by Robert Jonas - Center Line Soccer
Week three matches of the CONCACAF Champions League group stage took place the past couple of days, and for the first time since the tournament moved to its current format in 2008, I missed every one of them. It wasn’t because I was distracted by the midweek clash between my hometown San Jose Earthquakes and the visiting Philadelphia Union. It didn’t happen because I was on vacation in some wonderful tropical paradise (writing about soccer pays for trips to In-and-Out instead). And it certainly wasn’t due to my cable television being on the fritz. No, the simple reason was that I was just not interested.
For the record, I watch every MLS game I can, whether it is in person, on television, or after the fact on the internet. I’ll stay in “radio silence” from hearing the results until I can catch those games I’ve missed even a day or two later. I’m enthralled by some match-ups and frustrated by others — but I make it a point to really understand the league that I love. That fervent following continues for MLS teams outside of the regular league schedule, especially for the latter rounds of the U.S. Open Cup. I even took in the majority of the Superliga matches this summer, and I was hopeful for a New England triumph in the final of that made for (Spanish language) TV tournament. So why have I bailed out on the CCL?
Simply, I have grown tired of the antics of the participating teams outside of MLS and the FMF. Even the teams from Mexico get a bit over-dramatic at times, but at least I am familiar with their style of play from Primera league television coverage here in the States. No, the real tragedy comes from watching Arabe Unido, Municipal, Marathon, and the other “minnows” flop around on the pitch like the little fishes their statures bear.
My loss of faith in the CCL is really unfortunate, because we are finally seeing the MLS teams in the mix represented by quality starting line-ups after many seasons of having their coaches throwing the club’s reserves to the wolves. No longer are trips south of the border and beyond by our domestic clubs mere exercises in padding the team frequent-flier mileage accounts. This season alone saw Real Salt Lake play as fascinating and entertaining match as I’ve seen all summer in a heartbreaking loss to Cruz Azul. The Columbus Crew nearly broke the Mexico curse in having a sure game-changing goal called back on a rough night in Torreon to Santos Laguna.
But I just can’t get past the disgraceful early matches so exemplified by the Real Salt Lake late-game victory over Arabe Unido in week one. I wanted to shower for an hour after the final whistle in an effort to wash the stench of the Panamanian performance off my body. I felt horrible for the Rio Tinto faithful who plucked down money at premium prices for such a farce. At least RSL earned all three points in that match, or some serious fan backlash would have erupted in quiet Sandy, Utah.
I know from experience watching the CCL in past years that occasionally a stinker of a match is going to test my patience, so I dismissed that one as my mulligan for the round and went into week two expecting better. Long story short, my attention had been damaged and it didn’t recover through a second week of matches.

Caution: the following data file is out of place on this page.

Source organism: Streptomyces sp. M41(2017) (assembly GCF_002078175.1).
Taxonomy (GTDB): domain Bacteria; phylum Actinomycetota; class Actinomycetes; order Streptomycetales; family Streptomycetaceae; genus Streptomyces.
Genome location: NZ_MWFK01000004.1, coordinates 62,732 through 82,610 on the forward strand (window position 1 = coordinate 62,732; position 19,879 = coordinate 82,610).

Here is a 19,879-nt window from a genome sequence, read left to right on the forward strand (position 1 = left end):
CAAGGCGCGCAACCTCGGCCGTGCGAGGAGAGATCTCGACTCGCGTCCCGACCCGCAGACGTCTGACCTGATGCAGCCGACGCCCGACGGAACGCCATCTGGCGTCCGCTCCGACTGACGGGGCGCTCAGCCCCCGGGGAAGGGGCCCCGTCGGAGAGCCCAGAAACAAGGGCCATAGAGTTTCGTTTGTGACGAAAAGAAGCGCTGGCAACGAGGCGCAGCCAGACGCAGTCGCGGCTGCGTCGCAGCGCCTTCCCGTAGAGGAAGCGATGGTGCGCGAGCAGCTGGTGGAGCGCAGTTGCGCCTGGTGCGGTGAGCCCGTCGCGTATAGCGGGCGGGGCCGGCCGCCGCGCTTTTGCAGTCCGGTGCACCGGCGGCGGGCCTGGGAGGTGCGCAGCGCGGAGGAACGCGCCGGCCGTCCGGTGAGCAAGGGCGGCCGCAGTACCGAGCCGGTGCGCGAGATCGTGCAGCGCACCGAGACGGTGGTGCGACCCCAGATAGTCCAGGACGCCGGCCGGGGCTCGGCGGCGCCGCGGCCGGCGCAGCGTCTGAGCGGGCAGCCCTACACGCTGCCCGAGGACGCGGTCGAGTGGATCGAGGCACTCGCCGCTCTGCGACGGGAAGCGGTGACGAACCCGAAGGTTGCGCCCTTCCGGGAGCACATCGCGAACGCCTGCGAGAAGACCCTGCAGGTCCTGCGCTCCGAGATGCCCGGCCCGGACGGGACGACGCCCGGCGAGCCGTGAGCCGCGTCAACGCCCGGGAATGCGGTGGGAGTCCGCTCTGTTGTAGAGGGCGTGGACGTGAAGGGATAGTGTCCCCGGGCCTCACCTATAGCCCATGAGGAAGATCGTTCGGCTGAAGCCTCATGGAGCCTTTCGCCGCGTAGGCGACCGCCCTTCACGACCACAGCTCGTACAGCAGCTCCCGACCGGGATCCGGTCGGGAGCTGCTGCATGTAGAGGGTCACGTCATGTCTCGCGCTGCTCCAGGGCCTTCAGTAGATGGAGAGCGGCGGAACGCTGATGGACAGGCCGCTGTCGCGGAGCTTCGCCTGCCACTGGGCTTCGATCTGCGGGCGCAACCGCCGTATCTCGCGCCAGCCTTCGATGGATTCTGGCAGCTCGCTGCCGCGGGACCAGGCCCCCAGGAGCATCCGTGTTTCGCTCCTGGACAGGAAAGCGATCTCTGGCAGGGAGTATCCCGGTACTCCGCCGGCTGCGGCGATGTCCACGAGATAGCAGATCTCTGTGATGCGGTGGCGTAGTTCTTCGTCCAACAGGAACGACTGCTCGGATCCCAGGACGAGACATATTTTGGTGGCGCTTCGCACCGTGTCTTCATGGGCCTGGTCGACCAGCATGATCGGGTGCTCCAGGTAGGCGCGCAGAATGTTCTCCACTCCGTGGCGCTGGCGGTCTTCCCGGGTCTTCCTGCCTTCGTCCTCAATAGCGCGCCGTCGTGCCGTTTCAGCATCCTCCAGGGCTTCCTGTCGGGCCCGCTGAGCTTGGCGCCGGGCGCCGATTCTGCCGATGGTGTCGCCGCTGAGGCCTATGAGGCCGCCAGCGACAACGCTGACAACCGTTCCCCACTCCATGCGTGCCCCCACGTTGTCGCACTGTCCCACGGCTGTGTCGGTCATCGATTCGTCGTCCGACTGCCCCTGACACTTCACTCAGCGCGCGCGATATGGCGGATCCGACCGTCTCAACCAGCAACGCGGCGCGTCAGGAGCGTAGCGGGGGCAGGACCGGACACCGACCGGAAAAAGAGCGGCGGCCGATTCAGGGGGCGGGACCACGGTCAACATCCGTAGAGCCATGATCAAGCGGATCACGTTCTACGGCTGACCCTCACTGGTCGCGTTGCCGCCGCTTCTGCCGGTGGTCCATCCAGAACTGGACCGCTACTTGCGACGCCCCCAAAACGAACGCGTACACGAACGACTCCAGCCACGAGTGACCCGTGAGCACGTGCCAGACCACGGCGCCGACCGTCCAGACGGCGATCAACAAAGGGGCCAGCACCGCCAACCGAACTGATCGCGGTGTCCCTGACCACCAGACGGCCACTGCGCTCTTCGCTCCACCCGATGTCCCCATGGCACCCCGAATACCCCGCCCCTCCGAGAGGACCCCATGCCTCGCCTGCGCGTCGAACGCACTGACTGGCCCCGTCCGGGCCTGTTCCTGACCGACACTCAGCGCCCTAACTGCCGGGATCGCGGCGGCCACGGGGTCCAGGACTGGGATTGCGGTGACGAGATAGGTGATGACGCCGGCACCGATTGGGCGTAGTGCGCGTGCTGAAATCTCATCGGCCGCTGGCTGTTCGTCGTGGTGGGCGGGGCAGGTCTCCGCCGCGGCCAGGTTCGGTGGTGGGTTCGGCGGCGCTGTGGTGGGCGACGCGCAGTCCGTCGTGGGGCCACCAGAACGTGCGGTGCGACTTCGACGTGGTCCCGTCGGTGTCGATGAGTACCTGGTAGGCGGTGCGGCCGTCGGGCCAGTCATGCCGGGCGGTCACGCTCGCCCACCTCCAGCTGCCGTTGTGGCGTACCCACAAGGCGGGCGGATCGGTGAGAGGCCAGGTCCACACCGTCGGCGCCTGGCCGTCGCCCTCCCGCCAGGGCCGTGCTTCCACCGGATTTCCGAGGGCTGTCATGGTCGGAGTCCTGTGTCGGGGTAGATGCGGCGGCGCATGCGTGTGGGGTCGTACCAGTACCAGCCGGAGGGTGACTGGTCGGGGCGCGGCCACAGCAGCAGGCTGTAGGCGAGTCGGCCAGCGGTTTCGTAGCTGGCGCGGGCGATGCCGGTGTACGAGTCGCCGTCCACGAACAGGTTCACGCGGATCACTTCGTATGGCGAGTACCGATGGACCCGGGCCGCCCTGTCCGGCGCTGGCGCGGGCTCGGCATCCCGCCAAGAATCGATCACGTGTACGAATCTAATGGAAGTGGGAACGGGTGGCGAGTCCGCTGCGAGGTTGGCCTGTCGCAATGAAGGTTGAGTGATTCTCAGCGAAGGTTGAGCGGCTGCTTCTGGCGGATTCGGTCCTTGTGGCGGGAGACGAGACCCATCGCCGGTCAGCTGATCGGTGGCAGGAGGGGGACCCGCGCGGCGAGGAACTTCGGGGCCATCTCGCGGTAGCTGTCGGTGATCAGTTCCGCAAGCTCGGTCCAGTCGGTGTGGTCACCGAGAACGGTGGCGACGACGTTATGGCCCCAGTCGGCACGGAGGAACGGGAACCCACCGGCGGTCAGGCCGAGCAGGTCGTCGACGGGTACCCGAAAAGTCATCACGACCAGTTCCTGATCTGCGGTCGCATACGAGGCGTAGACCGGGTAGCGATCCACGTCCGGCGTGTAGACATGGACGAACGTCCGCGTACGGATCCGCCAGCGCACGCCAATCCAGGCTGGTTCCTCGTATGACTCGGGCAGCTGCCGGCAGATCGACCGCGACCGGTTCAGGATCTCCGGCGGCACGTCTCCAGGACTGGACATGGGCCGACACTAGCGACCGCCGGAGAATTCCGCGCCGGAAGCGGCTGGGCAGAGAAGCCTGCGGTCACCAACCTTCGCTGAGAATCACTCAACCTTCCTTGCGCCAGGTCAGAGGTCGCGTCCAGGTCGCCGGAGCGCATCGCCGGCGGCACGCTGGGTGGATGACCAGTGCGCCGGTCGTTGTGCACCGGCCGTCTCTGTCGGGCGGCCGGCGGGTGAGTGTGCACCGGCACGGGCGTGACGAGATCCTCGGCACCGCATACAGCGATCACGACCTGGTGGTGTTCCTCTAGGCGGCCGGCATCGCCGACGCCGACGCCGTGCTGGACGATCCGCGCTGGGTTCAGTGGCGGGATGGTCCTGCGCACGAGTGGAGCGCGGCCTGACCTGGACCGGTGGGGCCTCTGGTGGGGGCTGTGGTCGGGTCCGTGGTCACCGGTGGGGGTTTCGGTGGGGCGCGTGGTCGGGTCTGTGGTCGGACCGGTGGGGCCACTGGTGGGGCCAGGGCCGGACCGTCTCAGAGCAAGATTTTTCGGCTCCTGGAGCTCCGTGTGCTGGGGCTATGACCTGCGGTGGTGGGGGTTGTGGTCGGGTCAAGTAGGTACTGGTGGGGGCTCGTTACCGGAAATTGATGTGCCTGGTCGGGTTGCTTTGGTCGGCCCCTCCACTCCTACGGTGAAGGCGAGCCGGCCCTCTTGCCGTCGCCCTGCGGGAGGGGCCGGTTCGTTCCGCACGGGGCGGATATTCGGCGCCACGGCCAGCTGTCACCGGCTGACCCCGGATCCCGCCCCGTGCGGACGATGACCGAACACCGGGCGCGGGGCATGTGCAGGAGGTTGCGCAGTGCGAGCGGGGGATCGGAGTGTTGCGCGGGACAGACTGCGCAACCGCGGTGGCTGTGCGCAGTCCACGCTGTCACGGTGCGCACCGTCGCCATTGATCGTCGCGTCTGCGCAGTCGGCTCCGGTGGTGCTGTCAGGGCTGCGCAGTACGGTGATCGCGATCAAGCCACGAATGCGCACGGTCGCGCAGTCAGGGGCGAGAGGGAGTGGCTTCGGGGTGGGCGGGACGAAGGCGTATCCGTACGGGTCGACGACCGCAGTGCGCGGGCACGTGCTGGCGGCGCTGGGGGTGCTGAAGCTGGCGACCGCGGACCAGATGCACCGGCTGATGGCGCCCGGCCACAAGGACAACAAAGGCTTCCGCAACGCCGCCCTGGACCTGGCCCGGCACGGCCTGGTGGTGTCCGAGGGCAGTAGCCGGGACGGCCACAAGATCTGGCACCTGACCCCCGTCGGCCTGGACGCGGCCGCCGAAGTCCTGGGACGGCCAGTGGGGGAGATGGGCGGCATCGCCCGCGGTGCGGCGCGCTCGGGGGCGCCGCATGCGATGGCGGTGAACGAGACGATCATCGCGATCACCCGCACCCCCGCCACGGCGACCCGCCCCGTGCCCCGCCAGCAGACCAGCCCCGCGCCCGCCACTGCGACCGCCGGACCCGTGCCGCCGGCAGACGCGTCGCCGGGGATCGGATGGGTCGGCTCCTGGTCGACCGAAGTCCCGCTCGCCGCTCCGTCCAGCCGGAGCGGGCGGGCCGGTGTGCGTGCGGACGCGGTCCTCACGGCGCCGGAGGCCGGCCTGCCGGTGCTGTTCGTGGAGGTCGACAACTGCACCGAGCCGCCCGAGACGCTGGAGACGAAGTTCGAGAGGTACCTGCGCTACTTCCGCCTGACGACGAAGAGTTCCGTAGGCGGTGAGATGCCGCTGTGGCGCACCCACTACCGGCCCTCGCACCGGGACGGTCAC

So flash back to last Tuesday afternoon, and I set my DVR to record the Crew and Seattle Sounders matches back-to-back. Later that evening, with chores completed and my recreational league game finished, I sat down on the couch with a cold beverage and closed my finger down upon the “recorded TV” button on my remote control. Up pops the menu and I am one click away from a 3+ hour marathon of hopeful soccer bliss. And yet, I cannot make myself go through with it. I feared that Joe Public would desecrate the Crew Stadium pitch with antics similar to Arabe Unido in week one. I felt my faith shaken that Seattle could beat back Saprissa on their home field. And maybe the chance that a good adrenaline buzz from winning 3-2 earlier in the evening would be in danger of evaporating was holding me back. Whatever it was, I turned off the TV and retreated to my office to catch the scores on the internet. The Crew won and Seattle lost — pretty much the results that were expected — and I moved on to other news.
I awoke the next morning feeling relieved that I hadn’t stayed up into the wee hours watching the CCL the previous night. Where in the past I might have felt guilty at spoiling a potential match viewing opportunity by peeking at the final score online, I didn’t have a sense of being worried at all. In fact, it was quite liberating to jettison one of the many soccer watching commitments I held dear up to that point. I strongly believe that as an avid supporter of MLS, I owe it to myself and others to back the league’s teams in every competition. If I don’t step up and place expectations for success in these tournaments, who will? Can I defend MLS to its distracters if I’m not willingly to unequivocally back each and every one of the 16 teams no matter the quality of the competition?
Probably not, and I am okay with that. Maybe the responsible competition committee that governs the CCL will get the message if diehards like me stop paying attention and they’ll act to raise the standards of their tournament such that it does not continually disappoint. Whether it is the practices of the teams involved, the inconsistent level of the officiating, or the marketing efforts that go into promoting the matches in all participating countries — until meaningful progress is made, I’ll stick to watching domestic contests and the occasional MLS-FMF matchups exclusively.
The more I think of it, I feel better about my decision already. So, what time is the next Earthquakes game on?
Robert Jonas is a writer and podcaster at Center Line Soccer and a frequent contributor to CSRN’s Around The League MLS show. He can always be reached on his twitter @robertjonas.